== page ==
Rats are genetically predisposed to a high incidence of tumors and cancers. Some tumors may be malignant while others are benign. In all cases, however, it is advisable to remove the tumor to help reduce the fatalities as a result of the cancerous growths.
Symptoms and Types
- Benign tumors of the skin that develop in the chest, back or tail.
- The most common kind of reproductive tumors in rats.
- Can be found in the mammary (breast) tissue, and are usually benign (not malignant).
- Found in both female and male rats.
- Malignant (aggressive and spreading) tumors that are found under the skin anywhere on the underside of the body, from the chin to the tail, as rats have widely distributed mammary (breast) tissue.
- Typically these tumors are soft, round, or somewhat flat growths that can be moved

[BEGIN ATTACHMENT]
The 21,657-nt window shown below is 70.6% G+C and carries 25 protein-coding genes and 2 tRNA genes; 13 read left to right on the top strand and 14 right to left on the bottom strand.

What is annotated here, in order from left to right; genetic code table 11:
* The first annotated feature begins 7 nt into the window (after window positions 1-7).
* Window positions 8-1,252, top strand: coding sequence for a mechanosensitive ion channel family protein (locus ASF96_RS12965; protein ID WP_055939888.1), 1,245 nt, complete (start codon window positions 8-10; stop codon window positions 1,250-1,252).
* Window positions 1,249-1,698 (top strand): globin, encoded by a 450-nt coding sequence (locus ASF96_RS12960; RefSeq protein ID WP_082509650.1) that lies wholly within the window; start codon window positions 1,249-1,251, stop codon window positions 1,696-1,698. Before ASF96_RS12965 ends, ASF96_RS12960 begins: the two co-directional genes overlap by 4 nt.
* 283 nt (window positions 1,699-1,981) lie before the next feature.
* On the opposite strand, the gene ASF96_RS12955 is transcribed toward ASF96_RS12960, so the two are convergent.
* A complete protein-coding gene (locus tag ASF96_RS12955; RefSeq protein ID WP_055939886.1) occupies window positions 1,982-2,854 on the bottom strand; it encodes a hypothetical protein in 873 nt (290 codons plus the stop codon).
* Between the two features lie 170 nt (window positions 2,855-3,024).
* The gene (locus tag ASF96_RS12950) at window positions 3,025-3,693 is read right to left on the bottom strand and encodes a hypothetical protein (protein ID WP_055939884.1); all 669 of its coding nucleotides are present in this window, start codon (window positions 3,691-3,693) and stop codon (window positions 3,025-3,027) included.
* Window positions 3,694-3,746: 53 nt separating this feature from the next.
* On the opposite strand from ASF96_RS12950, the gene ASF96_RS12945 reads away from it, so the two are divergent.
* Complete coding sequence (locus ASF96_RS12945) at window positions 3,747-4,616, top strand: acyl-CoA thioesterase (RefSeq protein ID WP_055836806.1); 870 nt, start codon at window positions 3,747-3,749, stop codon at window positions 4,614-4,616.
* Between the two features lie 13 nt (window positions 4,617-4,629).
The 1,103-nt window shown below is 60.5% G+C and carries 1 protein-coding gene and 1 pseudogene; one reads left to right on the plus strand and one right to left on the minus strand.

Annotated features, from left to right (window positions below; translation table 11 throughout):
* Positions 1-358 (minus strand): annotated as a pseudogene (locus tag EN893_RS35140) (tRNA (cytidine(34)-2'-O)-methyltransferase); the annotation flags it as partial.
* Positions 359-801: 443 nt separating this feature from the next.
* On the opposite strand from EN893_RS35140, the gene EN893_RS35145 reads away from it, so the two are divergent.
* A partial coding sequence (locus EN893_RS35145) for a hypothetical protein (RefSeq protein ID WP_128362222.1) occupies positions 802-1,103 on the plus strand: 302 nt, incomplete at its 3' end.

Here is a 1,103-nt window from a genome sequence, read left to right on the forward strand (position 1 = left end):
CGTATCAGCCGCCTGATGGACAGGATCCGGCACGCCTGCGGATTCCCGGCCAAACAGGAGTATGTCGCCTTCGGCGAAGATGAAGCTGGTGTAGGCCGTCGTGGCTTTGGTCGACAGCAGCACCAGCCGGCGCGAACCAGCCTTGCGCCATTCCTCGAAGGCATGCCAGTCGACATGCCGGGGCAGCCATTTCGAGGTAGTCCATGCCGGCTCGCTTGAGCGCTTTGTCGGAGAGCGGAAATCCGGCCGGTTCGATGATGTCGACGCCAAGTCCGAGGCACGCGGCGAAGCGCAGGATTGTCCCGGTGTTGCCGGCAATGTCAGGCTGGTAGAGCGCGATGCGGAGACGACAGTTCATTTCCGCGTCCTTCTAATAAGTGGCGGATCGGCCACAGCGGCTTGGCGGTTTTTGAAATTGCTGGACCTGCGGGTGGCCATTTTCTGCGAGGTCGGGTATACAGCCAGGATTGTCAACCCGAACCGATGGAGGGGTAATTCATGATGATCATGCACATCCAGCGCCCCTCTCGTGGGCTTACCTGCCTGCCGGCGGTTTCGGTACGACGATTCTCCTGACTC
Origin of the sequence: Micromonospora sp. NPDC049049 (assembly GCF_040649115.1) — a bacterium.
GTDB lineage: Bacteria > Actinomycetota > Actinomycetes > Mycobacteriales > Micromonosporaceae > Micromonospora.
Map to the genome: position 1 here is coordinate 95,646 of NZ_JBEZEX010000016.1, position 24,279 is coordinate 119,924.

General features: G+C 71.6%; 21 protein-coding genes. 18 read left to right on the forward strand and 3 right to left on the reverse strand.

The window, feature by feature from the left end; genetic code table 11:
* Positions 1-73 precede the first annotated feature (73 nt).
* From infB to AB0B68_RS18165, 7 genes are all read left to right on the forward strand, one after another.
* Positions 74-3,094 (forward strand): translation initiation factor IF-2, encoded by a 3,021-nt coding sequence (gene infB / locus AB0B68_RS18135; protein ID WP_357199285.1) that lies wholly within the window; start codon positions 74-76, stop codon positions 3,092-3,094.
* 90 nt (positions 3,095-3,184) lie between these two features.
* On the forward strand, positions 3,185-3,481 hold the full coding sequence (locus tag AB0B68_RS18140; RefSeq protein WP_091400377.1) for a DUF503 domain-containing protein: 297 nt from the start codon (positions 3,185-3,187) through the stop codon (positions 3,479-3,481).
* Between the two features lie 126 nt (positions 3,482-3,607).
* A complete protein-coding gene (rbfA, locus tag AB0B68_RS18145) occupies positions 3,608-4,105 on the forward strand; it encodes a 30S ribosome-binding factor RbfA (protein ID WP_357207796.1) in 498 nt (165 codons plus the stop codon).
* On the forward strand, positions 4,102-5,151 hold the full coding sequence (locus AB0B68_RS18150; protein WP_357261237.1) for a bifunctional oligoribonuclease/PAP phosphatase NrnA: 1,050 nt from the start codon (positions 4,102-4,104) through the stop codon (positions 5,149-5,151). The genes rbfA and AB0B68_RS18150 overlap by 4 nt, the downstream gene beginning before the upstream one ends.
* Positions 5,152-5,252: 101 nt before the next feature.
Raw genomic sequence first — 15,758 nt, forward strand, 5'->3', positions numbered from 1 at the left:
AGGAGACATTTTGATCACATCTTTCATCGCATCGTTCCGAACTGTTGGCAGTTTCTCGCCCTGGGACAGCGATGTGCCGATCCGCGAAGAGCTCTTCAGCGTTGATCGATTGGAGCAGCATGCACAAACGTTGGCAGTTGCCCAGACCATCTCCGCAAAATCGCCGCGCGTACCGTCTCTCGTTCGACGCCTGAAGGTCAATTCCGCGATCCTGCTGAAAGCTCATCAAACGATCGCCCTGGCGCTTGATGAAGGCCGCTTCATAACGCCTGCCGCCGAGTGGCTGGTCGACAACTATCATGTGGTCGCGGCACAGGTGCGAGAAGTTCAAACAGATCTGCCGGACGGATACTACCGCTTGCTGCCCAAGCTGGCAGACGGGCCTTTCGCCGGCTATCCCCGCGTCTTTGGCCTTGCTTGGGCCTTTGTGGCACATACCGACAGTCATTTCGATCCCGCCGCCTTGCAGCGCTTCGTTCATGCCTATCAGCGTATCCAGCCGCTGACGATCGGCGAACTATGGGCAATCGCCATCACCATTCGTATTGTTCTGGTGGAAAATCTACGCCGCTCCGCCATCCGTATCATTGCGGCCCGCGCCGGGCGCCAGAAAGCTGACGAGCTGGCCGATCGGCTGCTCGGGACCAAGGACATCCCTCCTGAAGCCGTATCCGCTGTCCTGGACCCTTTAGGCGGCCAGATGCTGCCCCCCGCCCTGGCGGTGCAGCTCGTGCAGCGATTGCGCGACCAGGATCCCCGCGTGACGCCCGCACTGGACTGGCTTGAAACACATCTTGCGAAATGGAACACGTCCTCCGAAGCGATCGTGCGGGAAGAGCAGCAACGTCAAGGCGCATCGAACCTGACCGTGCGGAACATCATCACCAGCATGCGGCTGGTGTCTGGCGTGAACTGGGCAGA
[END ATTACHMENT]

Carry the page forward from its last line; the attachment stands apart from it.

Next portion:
Pituitary Gland Tumors
- Common in female rats.
- Due to the position of the tumor, symptoms include head tilting and depression.
- These tumors usually lead to sudden death
- Found in the testes of male rats
- Found at the base of the ear in older rats; they are relatively infrequent
Rats by nature are very susceptible to the development of tumors. Some are more common than others, of course. For example, mammary adenocarcinomas are common in rats because of their widely distributed mammary tissue. Tumors of the pituitary gland increase in occurrence in relation to increased consumption of high-calorie foods.
Tumors growths that can be seen or felt externally are the easiest to diagnose. Tumors that occur in the internal organs can only be diagnosed wih the assistance of X-rays and other scans.
The male sex organ used to produce spermatozoa
The gland that is found at the bottom of the brain whose job is to maintain appropriate levels of hormones in the blood
Something that becomes worse or life threatening as it spreads
Not being able to cause harm; the opposite of malignant.